With TV shows now more elaborate, the stunts often match the swirling frenzy seen in heart-pounding blockbusters
When stunt coordinator Anton Moon staged the slave ship mutiny for History Channel’s new miniseries adaptation of “Roots,” he had to deliver more than just exciting action with 20 stunt people and 200 extras. He had to make sure the fighting style accurately reflected the background of 18th century Mandinka captives, not modern action movie conventions.
“No kicking, punching, no head-butting — none of the old go-to favorites,” says Moon. “The Mandinka had to be very light-footed, very fast-moving, in contrast to the European sailors, who would throw a normal punch and move kind of heavy-footed.”
Moon’s work in “Roots” is representative of the intricate, large-scale complex stunt work being done in television today on shows such as FX’s “American Horror Story: Hotel,” Netflix’s “Daredevil” and Syfy’s “The Expanse.”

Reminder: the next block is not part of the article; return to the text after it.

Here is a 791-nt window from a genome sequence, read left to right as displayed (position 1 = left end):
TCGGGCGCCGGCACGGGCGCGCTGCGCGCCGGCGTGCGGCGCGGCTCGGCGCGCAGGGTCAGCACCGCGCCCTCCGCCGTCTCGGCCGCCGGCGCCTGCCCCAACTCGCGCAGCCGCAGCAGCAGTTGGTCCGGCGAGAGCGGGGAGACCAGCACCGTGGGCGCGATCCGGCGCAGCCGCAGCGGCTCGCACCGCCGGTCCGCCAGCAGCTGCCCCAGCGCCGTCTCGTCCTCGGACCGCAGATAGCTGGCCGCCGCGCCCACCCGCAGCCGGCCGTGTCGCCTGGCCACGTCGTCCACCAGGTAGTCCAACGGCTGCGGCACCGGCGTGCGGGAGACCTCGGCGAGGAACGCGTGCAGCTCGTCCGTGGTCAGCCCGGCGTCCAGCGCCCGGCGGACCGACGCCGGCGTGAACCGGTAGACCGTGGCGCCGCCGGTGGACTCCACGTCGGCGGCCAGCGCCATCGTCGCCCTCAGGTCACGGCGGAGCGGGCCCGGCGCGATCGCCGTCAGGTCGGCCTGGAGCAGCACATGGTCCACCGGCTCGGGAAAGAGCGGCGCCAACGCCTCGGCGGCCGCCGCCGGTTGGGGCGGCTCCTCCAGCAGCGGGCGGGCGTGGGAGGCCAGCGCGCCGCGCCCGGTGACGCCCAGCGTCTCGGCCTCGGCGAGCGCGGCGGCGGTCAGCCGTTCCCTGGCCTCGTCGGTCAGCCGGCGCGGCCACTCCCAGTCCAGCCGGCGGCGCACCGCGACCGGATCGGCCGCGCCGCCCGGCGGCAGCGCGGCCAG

For the season three finale of Starz’s “Black Sails,” stunt coordinator Franz Spilhaus had to rig four major stunt sequences on a TV schedule — a ship explosion, a forest battle, a naval chase and a large-scale beach invasion.
“We pretty much shoot all our stunt sequences beforehand on a DSLR camera, edit them and put in the sound effects and the blood and all of that,” says Spilhaus.
On ABC’s “Marvel’s Agents of S.H.E.I.L.D.,” stunt coordinator Tanner Gill has to help bring the characters’ superhuman abilities to life. That can mean flying cast members on wires or executing impossibly intricate moves, such as the one in which stunt driver Greg Tracy drove a 16.7-foot-long Jaguar across the polished concrete of a warehouse floor, weaving in and out of pillars with only 18.6 feet of clearance between them, while another stuntman clung to the hood.
“I like to say we make a feature every nine days,” Gill says. “The stunts we do on our show are every bit as big as the same or similar stunts on features.”
Pictured above: “Daredevil”